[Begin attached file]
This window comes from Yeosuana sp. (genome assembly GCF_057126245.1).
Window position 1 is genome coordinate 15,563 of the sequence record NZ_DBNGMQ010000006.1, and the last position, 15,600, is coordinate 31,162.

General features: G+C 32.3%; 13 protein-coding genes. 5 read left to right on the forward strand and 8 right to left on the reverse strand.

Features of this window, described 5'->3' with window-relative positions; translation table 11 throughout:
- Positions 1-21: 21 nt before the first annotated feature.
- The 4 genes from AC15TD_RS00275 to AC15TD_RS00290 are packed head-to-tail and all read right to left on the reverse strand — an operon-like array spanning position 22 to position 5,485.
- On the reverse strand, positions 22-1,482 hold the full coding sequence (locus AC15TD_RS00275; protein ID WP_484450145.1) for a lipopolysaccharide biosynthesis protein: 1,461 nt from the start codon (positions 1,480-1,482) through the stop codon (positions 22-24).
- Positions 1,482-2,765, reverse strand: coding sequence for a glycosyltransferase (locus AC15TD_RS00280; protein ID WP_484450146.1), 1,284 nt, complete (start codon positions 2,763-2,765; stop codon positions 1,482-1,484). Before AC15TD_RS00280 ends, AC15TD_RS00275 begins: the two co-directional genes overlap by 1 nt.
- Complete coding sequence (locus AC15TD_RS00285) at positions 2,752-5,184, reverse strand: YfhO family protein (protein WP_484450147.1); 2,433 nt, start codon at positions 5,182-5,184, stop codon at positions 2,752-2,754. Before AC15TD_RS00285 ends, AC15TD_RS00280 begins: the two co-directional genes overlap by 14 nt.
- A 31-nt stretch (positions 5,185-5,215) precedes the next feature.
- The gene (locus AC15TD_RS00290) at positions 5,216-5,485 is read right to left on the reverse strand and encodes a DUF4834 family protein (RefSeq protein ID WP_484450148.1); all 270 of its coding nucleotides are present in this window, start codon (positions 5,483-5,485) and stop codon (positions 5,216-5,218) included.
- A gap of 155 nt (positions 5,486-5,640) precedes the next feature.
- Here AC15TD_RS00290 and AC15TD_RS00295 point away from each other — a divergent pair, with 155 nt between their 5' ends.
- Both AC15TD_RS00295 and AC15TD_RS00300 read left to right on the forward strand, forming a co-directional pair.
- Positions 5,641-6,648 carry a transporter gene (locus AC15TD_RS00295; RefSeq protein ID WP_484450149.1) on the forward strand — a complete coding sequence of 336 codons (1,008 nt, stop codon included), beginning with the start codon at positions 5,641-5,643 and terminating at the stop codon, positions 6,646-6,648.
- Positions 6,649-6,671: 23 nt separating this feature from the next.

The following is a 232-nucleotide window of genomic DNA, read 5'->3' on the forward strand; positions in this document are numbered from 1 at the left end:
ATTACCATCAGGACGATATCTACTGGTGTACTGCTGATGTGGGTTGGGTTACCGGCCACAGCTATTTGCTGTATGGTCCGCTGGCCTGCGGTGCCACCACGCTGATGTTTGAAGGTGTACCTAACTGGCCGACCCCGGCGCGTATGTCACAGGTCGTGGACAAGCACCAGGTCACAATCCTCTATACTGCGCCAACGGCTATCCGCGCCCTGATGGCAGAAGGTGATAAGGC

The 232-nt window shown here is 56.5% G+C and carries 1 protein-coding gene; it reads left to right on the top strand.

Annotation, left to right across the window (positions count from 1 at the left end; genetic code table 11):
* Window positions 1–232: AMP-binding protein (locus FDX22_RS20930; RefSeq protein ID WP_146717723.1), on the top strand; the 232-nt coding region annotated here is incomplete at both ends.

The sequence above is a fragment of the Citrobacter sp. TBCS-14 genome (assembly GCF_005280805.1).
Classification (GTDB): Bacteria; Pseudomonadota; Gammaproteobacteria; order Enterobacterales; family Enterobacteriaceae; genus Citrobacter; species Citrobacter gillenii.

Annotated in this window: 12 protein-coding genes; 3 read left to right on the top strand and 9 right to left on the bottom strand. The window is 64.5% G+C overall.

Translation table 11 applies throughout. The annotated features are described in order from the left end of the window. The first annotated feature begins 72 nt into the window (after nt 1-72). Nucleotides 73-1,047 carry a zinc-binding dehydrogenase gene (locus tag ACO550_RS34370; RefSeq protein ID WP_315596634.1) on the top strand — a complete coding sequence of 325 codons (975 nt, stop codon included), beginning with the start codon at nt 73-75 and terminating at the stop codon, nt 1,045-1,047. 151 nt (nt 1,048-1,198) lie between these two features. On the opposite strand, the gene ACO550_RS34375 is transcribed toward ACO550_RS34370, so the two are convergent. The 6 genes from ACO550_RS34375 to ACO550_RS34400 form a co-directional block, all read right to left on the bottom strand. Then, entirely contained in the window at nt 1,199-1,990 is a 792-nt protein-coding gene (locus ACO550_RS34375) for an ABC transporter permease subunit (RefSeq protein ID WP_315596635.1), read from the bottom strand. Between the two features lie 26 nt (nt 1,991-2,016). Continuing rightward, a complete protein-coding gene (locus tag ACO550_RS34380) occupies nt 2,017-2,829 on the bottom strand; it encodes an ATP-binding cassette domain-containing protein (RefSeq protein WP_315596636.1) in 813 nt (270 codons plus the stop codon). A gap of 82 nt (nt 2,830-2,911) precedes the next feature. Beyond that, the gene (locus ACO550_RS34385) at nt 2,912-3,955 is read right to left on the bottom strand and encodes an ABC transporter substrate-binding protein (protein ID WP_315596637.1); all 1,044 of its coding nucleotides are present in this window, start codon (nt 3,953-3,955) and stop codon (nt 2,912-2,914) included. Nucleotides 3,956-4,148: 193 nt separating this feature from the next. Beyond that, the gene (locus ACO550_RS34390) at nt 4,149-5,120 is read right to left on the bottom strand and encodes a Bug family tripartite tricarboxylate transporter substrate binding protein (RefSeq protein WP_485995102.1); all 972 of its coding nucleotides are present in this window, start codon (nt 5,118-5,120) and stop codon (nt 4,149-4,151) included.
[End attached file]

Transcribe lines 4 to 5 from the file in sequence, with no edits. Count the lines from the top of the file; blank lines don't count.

Features of this window, described 5'->3' with window-relative positions; translation table 11 throughout:
- Positions 1-21: 21 nt before the first annotated feature.